And yet…….

Whitehill 1a 

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 Kent Primary schools have continued to produce a very high pattern of OFSTED outcomes above the national averages since my previous report in February, with 3 more schools ‘Outstanding’, and 12 Assessed ‘Good’ out of the 19 schools inspected, with none failing. Even more pleasing for the families concerned, 10 of these have improved their rating, as against just 4 declining. The three ‘Outstanding’ schools are: Chiddingstone, Sevenoaks; St Martin’s CofE, Folkestone; and Wickhambreux CofE, Canterbury.

             chiddingstone 2       St Martins Folkestone                                                   Wickhambreux    

   

Special mention to St Martin’s, together with Kemsley Primary Academy in Sittingbourne and St Francis Catholic in Maidstone, which have each leapt two categories, Kemsley and St Francis (see below) up from Special Measures to ‘Good.’

In Medway, things also look much better with its first two ‘Outstanding’ schools for two years out of the eight assessed - The Pilgrim Primary in Borstal, and Cliffe Woods Primary, an Academy so independent of Medway Council, both up from "Good"  on their previous assessment. The other six were all assessed as ‘Good’ and, although one has slipped from Outstanding, two others have improved, so overall some improvement on previous results.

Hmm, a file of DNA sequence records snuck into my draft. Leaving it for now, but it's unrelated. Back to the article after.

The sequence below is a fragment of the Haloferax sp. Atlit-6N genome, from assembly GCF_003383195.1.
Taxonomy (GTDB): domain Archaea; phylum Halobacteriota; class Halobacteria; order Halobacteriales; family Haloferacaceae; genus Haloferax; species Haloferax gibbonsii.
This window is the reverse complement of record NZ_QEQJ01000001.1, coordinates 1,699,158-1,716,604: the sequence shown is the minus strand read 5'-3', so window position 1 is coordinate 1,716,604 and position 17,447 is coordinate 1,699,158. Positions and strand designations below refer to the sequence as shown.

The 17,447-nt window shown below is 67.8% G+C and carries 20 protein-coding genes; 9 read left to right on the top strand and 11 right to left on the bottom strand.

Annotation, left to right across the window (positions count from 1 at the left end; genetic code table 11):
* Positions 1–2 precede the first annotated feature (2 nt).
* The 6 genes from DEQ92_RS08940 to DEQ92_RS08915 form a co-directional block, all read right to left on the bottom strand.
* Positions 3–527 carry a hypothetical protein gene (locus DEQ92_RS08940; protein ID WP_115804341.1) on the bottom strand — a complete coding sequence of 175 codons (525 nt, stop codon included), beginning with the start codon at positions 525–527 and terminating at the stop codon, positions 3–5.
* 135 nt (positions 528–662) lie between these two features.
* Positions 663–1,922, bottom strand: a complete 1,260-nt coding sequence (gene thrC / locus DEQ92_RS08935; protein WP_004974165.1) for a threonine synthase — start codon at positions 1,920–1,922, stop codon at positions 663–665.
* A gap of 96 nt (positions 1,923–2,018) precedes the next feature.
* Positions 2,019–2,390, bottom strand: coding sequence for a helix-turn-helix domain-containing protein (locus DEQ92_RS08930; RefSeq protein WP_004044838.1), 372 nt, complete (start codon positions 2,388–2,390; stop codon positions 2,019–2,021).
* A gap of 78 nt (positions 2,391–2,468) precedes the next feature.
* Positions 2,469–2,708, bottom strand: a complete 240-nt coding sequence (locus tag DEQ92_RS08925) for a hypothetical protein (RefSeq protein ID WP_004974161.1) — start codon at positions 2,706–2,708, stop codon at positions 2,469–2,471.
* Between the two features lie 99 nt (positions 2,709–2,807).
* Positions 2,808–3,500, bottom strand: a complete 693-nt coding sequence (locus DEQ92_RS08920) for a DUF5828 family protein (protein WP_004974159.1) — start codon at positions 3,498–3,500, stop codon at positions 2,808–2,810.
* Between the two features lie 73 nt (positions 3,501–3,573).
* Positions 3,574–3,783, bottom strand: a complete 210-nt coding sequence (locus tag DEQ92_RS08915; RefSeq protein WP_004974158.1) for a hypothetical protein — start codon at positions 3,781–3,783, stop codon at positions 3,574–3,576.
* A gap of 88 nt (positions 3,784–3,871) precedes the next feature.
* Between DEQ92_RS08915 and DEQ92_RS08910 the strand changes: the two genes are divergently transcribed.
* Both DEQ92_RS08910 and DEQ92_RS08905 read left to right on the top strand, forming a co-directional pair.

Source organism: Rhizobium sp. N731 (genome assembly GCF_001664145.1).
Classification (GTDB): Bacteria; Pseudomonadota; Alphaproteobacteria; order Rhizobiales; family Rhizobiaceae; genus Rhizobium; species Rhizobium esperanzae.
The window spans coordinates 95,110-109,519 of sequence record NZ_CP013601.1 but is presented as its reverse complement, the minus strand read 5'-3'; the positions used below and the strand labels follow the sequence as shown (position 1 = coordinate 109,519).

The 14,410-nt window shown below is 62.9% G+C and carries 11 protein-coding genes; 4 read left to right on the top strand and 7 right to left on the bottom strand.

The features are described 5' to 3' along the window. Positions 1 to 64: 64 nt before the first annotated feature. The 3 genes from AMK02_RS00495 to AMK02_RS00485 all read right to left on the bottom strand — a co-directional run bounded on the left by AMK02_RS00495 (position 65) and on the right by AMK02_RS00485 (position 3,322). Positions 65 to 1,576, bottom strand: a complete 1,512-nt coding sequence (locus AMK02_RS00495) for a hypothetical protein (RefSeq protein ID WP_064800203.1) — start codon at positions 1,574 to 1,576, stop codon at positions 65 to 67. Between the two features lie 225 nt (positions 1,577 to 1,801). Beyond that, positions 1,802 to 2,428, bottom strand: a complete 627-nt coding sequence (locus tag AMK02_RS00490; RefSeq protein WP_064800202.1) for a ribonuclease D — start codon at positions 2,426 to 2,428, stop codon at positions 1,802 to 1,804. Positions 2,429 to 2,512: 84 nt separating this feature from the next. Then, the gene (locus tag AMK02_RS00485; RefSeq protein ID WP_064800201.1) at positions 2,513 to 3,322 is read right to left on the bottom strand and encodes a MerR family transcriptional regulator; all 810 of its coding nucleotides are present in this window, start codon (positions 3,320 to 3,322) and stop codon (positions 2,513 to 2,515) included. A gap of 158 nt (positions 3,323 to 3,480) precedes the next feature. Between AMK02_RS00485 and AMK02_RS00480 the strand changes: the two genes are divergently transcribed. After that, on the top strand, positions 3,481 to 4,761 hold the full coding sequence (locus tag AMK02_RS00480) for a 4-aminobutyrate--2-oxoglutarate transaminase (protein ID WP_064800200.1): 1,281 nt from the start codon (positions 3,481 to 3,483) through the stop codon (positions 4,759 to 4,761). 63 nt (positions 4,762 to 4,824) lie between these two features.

cliffe woods       Pilgrim

At the foot of this article, is a table of the relevant data for both Authorities in 2014/15, compared with the most recent national figures, and you can compare them with 2013/14 via the link here.

Whilst not a primary school, I am also happy to congratulate here Five Acre Wood Special School, Maidstone, on its recent Outstanding OFSTED Report, joining seven other Outstanding Kent Special Schools out of a total of  20, eleven of the others being graded 'Good'.......